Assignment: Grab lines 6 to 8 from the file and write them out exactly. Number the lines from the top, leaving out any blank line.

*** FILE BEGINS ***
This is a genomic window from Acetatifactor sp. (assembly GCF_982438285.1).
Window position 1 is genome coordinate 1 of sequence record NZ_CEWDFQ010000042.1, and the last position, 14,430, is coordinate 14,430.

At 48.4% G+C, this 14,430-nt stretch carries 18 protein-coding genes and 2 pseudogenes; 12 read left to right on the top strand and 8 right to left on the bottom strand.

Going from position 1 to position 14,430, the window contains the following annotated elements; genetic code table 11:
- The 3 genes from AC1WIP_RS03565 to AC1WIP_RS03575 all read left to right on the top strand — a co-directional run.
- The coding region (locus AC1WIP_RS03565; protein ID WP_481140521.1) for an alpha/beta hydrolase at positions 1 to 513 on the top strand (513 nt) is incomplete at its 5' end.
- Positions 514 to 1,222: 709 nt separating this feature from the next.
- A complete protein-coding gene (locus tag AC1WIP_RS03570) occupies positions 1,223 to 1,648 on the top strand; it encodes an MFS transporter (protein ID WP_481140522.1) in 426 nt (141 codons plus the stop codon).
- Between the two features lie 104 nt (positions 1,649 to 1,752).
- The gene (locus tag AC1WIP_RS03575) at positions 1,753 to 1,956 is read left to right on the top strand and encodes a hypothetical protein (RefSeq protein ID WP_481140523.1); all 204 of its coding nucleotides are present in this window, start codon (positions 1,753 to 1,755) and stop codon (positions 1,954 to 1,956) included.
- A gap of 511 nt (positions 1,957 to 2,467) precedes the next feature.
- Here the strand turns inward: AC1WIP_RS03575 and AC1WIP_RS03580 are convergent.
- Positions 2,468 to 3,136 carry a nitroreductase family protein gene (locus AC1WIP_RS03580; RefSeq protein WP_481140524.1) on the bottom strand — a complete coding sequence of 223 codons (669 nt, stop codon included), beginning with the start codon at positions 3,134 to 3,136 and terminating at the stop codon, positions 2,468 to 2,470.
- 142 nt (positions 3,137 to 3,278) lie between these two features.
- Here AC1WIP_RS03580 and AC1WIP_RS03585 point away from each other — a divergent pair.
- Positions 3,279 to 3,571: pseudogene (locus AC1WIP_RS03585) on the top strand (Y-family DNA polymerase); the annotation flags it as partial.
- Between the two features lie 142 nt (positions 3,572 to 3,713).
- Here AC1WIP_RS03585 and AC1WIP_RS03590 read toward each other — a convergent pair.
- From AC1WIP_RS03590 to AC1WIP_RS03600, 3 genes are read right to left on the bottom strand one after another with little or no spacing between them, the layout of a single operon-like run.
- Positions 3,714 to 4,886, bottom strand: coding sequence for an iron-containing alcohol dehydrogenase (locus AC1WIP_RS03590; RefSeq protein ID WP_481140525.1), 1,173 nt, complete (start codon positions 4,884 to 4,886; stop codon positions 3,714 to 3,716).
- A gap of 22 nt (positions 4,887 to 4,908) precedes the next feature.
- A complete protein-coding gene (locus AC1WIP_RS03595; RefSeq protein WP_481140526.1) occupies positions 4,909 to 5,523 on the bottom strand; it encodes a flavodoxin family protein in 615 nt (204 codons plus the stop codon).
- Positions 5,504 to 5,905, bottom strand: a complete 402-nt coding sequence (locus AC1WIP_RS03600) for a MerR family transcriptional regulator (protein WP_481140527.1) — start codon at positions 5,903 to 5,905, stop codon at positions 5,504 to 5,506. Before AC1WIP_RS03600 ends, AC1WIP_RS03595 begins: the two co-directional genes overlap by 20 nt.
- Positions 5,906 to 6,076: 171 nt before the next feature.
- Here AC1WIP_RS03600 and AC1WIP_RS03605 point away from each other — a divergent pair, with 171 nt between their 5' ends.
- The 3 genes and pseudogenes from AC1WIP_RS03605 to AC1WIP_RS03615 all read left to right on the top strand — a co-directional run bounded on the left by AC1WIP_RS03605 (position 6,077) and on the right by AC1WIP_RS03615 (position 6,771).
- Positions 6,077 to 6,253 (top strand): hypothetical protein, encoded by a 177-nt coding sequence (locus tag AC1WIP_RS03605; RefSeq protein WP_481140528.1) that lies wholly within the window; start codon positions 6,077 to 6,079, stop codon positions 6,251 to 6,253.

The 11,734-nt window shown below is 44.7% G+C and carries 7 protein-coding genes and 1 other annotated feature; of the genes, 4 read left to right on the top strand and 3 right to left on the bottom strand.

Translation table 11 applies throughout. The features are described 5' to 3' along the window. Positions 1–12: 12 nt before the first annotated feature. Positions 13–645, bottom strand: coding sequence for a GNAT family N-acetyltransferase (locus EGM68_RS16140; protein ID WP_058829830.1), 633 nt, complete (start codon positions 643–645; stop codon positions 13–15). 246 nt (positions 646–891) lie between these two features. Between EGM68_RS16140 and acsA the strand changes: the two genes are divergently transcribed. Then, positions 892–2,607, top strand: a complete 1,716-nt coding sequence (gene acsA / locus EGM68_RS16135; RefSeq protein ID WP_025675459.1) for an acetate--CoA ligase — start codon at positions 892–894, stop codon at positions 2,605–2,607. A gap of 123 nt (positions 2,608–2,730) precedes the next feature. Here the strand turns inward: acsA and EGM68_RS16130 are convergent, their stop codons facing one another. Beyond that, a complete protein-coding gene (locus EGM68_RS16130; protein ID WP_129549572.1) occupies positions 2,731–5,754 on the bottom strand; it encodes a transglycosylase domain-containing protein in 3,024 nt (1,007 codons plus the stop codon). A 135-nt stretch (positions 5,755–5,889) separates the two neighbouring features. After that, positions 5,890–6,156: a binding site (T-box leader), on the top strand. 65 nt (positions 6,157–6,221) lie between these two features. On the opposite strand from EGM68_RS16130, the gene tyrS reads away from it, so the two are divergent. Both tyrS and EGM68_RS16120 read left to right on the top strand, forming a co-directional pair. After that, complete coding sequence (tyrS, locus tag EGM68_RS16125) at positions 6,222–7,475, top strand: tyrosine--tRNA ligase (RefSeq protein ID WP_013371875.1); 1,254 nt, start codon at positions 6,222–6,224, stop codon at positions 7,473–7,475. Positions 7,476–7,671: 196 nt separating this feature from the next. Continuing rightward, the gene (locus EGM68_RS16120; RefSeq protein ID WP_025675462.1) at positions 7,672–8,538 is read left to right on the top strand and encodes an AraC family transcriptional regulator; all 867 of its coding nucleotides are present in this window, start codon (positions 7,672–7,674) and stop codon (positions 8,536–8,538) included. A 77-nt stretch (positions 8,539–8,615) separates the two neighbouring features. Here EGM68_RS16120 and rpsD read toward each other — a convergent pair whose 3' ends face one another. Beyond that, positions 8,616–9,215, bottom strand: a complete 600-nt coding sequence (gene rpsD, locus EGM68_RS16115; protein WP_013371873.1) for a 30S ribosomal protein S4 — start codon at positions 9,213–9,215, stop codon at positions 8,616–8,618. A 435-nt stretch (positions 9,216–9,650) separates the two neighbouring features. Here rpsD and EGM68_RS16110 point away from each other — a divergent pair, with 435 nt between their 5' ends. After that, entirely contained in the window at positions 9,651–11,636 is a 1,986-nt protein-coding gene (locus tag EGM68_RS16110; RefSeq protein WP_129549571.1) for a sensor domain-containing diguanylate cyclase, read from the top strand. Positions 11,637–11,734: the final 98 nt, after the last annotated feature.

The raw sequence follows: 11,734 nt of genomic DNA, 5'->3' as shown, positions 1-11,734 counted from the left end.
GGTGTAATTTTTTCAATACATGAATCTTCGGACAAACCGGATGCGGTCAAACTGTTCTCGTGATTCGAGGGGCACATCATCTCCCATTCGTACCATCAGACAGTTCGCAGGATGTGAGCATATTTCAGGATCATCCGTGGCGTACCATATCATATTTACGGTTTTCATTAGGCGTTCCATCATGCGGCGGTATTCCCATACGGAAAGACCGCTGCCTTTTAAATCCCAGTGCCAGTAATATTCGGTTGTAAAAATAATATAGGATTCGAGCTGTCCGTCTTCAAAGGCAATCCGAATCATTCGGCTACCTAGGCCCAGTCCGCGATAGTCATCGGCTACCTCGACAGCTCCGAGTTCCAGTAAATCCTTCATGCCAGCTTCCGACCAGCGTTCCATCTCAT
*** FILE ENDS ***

- The coding region (locus AC1WIP_RS03565; protein ID WP_481140521.1) for an alpha/beta hydrolase at positions 1 to 513 on the top strand (513 nt) is incomplete at its 5' end.
- Positions 514 to 1,222: 709 nt separating this feature from the next.
- A complete protein-coding gene (locus tag AC1WIP_RS03570) occupies positions 1,223 to 1,648 on the top strand; it encodes an MFS transporter (protein ID WP_481140522.1) in 426 nt (141 codons plus the stop codon).